I have chronic nerve pain as a result of a bout of shingles. I’ve done nearly everything that I can to alleviate the pain and a friend has recommended that I try meditation. Does this work?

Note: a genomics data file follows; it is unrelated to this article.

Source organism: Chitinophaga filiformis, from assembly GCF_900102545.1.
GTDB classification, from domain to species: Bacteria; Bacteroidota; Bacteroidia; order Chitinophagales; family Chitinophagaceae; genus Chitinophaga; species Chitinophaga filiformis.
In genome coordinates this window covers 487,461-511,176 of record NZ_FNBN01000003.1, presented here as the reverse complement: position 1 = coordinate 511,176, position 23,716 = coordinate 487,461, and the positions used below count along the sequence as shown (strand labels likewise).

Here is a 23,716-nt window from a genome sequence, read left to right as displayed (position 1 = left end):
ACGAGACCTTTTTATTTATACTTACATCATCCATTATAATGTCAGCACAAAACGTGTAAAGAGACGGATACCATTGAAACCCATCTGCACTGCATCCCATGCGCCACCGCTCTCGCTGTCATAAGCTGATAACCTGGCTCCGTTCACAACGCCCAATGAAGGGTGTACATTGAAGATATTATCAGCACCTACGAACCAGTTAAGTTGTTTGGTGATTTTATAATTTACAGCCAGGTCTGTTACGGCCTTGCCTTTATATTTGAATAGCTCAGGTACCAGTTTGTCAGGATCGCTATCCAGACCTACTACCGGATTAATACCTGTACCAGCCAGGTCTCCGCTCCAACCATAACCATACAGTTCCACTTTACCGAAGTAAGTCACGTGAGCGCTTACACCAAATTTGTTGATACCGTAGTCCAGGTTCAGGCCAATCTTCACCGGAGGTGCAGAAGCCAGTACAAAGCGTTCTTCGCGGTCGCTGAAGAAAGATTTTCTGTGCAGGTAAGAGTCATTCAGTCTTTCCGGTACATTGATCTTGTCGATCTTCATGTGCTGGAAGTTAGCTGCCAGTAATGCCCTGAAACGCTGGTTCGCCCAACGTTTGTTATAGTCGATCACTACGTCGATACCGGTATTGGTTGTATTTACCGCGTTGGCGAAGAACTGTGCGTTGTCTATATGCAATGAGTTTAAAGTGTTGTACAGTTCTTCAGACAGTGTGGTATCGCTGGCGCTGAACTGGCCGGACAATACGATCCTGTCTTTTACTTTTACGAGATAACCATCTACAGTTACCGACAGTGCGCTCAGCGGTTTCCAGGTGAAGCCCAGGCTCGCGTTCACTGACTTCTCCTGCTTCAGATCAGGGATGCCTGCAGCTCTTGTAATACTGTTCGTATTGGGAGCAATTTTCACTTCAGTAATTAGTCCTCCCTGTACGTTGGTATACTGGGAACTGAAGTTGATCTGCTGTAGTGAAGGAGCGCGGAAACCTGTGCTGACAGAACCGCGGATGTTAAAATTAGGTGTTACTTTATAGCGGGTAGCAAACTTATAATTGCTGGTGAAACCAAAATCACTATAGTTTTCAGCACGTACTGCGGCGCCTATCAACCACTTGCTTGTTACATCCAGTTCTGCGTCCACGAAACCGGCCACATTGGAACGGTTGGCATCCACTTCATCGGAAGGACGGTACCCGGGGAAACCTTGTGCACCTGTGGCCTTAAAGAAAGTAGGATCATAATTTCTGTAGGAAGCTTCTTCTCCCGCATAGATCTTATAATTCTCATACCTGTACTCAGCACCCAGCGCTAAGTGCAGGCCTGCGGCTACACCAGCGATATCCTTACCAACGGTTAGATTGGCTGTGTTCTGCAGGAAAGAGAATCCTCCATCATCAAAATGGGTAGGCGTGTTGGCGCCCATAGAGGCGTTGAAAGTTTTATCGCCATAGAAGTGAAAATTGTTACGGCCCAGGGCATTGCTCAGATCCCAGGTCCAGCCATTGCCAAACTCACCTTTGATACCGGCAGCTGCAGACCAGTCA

Adjunctive therapies like meditation may indeed be helpful in pain management. Meditation is a self-help technique to help ease pain for short periods. While it won’t magically erase the pain, many people find that it can ease chronic pain, and some people will then need lower doses of medication. Basic meditation techniques can be learned via online instruction or through classes that teach mindfulness, yoga or contemplative practices. One fellow who has become a devotee of meditation says, “I’m learning to be mindful of what is happening at the moment, not how much pain I felt yesterday or worrying about how much it might hurt later. This is helping me to detach myself from its control over my life, so I’m generally more hopeful.” For most, meditation involves twice-daily practice for about 20 minutes, focusing on breathing and letting go of the nerve pain. The goal, which may be a bit esoteric, is to stay in the moment and focus on immediate feelings.